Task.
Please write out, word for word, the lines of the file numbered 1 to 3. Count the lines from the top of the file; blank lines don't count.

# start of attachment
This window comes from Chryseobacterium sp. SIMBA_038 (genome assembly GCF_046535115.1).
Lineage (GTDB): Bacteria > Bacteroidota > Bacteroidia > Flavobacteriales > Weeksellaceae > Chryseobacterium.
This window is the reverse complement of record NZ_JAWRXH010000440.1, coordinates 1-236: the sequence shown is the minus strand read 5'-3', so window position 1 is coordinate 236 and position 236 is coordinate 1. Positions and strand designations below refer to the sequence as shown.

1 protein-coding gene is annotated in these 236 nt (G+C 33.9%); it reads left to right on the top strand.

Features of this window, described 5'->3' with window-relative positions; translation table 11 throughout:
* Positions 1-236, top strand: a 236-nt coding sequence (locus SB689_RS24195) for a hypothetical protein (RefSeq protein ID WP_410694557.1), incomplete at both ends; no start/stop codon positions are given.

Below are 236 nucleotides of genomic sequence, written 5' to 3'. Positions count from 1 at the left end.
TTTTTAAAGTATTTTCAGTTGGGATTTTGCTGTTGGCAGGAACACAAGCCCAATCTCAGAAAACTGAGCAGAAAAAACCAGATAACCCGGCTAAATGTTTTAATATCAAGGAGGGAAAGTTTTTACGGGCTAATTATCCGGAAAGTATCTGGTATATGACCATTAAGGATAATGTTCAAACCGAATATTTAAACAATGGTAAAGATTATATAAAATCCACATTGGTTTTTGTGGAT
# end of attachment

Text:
This window comes from Chryseobacterium sp. SIMBA_038 (genome assembly GCF_046535115.1).
Lineage (GTDB): Bacteria > Bacteroidota > Bacteroidia > Flavobacteriales > Weeksellaceae > Chryseobacterium.
This window is the reverse complement of record NZ_JAWRXH010000440.1, coordinates 1-236: the sequence shown is the minus strand read 5'-3', so window position 1 is coordinate 236 and position 236 is coordinate 1. Positions and strand designations below refer to the sequence as shown.